The strike action was originally billed to last for four weeks, beginning on Monday 27 and Tuesday 28 June and escalating by one day each week, culminating in a five-day strike between Monday 18 and Friday 22 July. However, the strikes are still ongoing as of 28 July with no resolution having been reached. The action is set to continue for the remainder of the week, then on a week-on, week-off basis until an accord is reached.
The Ministry of Justice has hit out against the action. “The current strike is now forcing victims to wait for justice, despite a generous £7,000 pay rise for the typical criminal barrister,” a spokesperson said. “We encourage barristers to put victims first and prevent any further delays.”
Labour Climate in the UK
The barristers’ strikes form part of a growing pattern of industrial action across the UK. Most notably, they have coincided with strike actions by UK rail workers that have caused widespread travel disruption and led to the sacking of shadow transport secretary Sam Tarry for joining striking workers on the picket line. Speculation suggests that unions throughout the country are contemplating a general strike in response to ministers’ threats to curb industrial action, which would likely boost the striking barristers’ profile further if undertaken.
There are also ongoing reports of similar dissatisfaction among teachers and NHS staff, though this has yet to translate into an active strike. Likewise, The Law Society Gazette has suggested that criminal defence solicitors might also follow the barristers’ example by staging UK-wide walkouts over legal aid funding, but this also remains strictly speculative.
Effects to Date
As might be expected, the strike action has had a profound effect on the UK courts. More than 1,000 active cases have been affected, while the nationwide backlog continues to grow. However, there is still no clear end in sight as neither ministers nor barristers have not indicated a willingness to concede on legal aid fee levels.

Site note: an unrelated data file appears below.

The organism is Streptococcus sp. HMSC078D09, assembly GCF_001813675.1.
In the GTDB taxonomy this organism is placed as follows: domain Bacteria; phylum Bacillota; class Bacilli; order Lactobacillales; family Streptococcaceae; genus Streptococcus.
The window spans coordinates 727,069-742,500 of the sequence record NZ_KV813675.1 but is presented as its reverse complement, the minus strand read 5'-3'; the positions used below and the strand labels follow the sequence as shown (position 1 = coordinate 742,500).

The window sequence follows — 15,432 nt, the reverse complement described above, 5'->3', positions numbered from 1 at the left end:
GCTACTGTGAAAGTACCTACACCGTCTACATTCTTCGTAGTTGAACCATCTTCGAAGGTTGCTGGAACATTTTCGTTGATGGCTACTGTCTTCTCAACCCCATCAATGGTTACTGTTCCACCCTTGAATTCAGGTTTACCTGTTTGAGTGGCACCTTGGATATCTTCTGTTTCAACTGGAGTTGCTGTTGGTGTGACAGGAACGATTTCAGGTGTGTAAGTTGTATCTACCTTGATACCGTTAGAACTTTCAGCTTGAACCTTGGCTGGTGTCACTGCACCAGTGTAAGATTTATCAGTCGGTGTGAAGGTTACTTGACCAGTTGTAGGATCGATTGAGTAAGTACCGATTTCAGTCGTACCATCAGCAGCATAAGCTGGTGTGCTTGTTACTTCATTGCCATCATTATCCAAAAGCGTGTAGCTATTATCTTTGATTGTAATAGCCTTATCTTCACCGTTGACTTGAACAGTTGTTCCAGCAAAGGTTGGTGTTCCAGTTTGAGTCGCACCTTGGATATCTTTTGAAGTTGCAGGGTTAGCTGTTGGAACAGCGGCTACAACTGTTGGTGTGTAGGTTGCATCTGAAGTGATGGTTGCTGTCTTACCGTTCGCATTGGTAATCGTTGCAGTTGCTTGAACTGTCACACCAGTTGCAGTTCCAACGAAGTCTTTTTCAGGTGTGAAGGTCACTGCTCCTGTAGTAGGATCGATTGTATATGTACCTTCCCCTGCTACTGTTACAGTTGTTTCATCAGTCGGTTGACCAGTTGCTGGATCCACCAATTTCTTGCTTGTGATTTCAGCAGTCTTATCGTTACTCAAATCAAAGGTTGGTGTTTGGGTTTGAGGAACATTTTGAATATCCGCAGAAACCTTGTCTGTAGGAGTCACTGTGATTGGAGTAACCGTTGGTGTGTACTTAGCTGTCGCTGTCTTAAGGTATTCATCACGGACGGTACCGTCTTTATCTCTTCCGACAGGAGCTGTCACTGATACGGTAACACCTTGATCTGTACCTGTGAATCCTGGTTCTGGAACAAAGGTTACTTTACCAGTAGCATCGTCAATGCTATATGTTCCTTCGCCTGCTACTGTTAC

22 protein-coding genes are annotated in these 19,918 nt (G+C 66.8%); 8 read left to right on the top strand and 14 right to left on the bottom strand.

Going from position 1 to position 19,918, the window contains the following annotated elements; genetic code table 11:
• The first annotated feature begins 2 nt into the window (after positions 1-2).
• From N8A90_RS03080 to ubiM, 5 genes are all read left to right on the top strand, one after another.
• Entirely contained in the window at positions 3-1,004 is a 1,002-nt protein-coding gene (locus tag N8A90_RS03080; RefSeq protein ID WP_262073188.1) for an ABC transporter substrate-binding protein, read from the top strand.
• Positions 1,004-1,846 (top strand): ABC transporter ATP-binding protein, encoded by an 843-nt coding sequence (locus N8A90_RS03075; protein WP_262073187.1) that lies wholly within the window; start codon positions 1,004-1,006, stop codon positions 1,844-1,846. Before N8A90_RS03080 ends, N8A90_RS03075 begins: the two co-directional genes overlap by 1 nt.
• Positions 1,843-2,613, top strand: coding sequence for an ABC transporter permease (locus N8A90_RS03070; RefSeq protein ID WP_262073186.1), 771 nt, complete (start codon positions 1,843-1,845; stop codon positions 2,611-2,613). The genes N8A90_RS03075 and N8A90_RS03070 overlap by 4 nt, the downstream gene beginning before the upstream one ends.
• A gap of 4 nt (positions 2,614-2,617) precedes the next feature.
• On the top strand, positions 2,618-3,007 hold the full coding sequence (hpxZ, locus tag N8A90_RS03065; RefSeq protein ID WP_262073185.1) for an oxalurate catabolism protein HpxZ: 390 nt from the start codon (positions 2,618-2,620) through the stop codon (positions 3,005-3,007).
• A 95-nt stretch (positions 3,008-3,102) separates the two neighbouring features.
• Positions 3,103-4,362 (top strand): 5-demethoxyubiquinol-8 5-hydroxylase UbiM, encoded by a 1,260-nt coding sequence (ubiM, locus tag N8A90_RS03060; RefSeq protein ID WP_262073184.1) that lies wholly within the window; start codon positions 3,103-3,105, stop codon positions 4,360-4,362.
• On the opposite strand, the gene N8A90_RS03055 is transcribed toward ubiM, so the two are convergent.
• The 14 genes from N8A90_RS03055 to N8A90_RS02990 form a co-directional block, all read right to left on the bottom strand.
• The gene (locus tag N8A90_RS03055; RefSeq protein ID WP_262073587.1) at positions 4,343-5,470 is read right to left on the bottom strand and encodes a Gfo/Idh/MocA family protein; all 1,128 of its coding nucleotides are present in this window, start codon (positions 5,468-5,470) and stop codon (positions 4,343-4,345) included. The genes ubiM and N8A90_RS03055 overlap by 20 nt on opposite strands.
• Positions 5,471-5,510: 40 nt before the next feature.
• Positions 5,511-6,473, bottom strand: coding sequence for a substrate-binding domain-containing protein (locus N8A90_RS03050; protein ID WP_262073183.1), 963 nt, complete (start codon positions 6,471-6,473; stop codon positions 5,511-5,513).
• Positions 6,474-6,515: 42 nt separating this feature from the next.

Meanwhile, both sides are growing more entrenched in their positions. Tensions rose in early July as it emerged that the judiciary had been collecting data from court staff about barristers who have failed to attend hearings for consideration of disciplinary action by the regulator, prompting a complaint to the Information Commissioner’s Office from the CBA accusing justice ministers of ‘unlawful processing’ of striking barristers’ personal details. The action was subsequently reversed and all collected data deleted, according to a letter from senior judge Sir Charles Haddon-Cave seeking to reassure CBA leaders.
As the strikes proceed into August we will continue to observe the progress of the striking barristers, as well as the impact that victims of criminal acts will feel from both the strikes and the legal aid crisis that underpins them. Barrister Sean Summerfield, commenting on the case backlog, succinctly summarised the state of the UK’s justice system in 2022: “It’s never been a better time to be a criminal, and a worse time to be a victim.”